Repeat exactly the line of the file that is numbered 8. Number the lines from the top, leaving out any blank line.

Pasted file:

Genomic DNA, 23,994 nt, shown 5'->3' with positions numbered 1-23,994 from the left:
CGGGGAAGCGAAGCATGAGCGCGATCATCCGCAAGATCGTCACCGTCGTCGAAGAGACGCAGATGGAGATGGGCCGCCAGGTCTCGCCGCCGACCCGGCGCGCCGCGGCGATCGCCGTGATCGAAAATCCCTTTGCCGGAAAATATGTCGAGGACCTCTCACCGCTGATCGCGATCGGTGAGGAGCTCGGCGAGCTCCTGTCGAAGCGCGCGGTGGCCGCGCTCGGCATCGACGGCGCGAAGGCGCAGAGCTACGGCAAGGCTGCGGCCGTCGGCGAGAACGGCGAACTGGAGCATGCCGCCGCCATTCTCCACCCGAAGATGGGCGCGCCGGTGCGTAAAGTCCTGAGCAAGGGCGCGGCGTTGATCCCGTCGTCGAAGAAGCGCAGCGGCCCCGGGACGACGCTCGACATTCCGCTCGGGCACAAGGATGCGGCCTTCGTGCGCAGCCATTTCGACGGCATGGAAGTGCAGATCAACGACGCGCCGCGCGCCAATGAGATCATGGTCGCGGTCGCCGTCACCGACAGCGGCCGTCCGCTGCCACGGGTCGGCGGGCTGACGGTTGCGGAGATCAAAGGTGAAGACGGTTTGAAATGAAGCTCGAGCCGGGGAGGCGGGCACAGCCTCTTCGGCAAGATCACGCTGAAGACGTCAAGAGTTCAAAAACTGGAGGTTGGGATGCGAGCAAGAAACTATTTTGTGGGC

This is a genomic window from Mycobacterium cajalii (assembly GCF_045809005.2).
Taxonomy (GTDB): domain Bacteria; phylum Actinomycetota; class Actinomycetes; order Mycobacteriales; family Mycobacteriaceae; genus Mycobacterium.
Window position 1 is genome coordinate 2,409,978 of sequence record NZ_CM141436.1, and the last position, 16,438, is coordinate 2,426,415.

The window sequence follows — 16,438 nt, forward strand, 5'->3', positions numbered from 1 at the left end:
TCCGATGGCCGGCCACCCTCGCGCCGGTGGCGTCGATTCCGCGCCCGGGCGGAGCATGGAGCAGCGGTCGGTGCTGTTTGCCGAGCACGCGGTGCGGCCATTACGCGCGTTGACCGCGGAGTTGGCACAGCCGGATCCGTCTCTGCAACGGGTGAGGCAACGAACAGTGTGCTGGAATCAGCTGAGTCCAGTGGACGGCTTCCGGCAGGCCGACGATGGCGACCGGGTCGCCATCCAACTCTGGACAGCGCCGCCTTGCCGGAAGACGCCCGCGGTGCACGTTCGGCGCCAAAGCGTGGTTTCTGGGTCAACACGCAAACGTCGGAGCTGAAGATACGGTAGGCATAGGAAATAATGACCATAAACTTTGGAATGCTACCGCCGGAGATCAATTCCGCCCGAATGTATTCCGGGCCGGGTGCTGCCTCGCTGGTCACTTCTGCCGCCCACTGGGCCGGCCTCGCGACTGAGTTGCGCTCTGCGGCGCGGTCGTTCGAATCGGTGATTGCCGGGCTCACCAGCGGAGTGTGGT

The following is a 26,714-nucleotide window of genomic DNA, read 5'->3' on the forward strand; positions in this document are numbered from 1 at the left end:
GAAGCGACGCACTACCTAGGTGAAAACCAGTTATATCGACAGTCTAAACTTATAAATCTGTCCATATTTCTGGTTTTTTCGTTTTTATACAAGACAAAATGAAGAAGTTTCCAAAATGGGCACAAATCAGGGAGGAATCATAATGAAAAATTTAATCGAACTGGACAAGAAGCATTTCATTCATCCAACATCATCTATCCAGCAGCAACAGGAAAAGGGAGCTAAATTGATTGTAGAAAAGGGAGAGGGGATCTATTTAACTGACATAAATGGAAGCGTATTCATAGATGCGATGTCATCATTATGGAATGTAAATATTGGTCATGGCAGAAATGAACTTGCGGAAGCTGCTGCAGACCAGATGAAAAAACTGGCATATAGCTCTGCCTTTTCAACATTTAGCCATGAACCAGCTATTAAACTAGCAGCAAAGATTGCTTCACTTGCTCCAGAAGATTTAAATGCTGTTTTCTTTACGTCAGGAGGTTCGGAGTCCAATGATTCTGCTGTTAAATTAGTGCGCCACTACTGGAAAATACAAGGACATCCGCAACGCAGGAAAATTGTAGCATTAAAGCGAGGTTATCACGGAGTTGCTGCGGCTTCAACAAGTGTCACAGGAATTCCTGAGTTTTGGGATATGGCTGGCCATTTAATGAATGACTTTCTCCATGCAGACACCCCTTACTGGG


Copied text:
The following is a 26,714-nucleotide window of genomic DNA, read 5'->3' on the forward strand; positions in this document are numbered from 1 at the left end: